Is there a way to make the solutions here

typesetting column vector

and here

Typesetting a Row Vector

work by including \ensuremath in their definitions?

  • 1
    Yes just add \ensuremath{...} around the existing definitions. What did you try? Using \ensuremath for such constructs is probably a bad idea though really, the TeX model is to have different commands for TeX and math and trying to over-use \ensuremath to use the same commands for both leads to pain in the end. Sep 22 '12 at 22:04
  • Of course I tried that, but no matter where I put the \ensuremath{} I always got an error telling me math delimiters were missing. Where's the best place to put them? Not having to specify math delimiters is a feature of the physics/math related package I'm developing. So far there have been no problems.
    – user19024
    Sep 22 '12 at 22:27
  • Oh sorry I just saw the first answer in the row case not the second that took arbitrary number of {} arguments. I would not use that syntax in LaTeX it breaks a very string latex syntax rule that commands always take the same argument form. Every documented latex command in the core distribution follows that. The way to get an arbitrary number of arguments is to use a single {} argument with a comma separated list. (That would also, not coincidentally, make it trivial to add \ensuremath) Sep 22 '12 at 22:45
  • Welcome to TeX.SE. Sep 23 '12 at 16:13

For the cases where you are starting and ending in different macros just split the definition of \ensuremath in to two. So put


At the start of the first macro definition and


at the end of the second one.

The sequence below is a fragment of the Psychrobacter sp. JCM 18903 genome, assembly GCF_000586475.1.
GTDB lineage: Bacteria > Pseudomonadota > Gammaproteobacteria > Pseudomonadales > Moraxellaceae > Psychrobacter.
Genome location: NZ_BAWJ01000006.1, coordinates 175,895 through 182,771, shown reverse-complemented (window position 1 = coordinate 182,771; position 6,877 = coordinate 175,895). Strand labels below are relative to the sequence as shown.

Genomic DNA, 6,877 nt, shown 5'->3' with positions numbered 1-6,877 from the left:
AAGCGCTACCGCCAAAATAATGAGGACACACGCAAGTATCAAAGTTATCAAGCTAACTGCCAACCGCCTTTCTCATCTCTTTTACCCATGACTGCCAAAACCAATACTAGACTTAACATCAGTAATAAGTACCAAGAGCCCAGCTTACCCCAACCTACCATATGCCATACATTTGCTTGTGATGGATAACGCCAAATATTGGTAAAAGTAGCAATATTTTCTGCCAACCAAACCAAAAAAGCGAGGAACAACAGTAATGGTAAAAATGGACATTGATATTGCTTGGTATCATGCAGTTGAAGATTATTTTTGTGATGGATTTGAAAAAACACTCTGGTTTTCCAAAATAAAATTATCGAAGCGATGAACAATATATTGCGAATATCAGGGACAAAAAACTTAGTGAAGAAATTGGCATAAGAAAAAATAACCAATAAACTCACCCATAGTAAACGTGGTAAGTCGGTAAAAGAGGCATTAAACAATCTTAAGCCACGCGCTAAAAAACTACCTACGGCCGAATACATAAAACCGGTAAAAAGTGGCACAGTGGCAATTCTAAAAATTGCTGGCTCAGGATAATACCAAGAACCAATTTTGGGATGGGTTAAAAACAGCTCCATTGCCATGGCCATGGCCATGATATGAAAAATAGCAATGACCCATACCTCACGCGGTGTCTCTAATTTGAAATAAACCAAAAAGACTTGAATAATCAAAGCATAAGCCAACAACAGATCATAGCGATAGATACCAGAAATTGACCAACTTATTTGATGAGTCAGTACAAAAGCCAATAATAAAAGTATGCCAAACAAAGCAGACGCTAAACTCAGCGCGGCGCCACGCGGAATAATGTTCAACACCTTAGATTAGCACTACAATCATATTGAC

Note however a format such as LaTeX works best if package authors follow the syntax guidelines so that the language as a whole remains more or less coherent and consistent. TeX makes a big distinction between math mode and text mode \. is not the same as \dot for example, and a user needs to be aware if they are in math mode or text. Sometimes for some small symbols where the user may not really need to know that math mode is being used internally \ensuremath is useful, but it is not usually a good idea to use it for something like a vector taking user-supplied arguments as the user in any case needs to know that the supplied arguments are processed as math. Compare the standard LaTeX array environment, this is identical to tabular except that each cell is in math mode, however rather than make this switch to math mode implicit the environment checks that it is not already in math mode and makes an error if not. Thus the user needs to switch to math before using array. This error check is purely for maintaining language consistency, the array environment would otherwise work in the same way in text or math. Similar considerations apply to argument structure. LaTeX comamnds never take variable number of {} arguments. {} arguments are intended to be mandatory. Optional arguments should be in [] and variable number of items should be in comma separated list, so \colvec{a,b} would be a syntax far more compatible with latex than \colvec{a}{b} if the vector may be of arbitrary length.


I took David Carlisle's advice and found a solution here using a comma separated list of arguments. Arguments of custom commands as comma separated list? really helped me.


      \rc@vector #2,\relax\noexpand\@eolst%
\def\rc@vector #1,#2\@eolst{%
    \rc@vector #2\@eolst%




  • Clearly I give you +1 for taking my advice:-) Sep 25 '12 at 8:43
  • 1
    @David I took your advice so seriously that I'm now rewriting parts of my package to use this comma separated list strategy. I think it better suits the package's intended audience. Many thanks!
    – user19024
    Sep 25 '12 at 17:42

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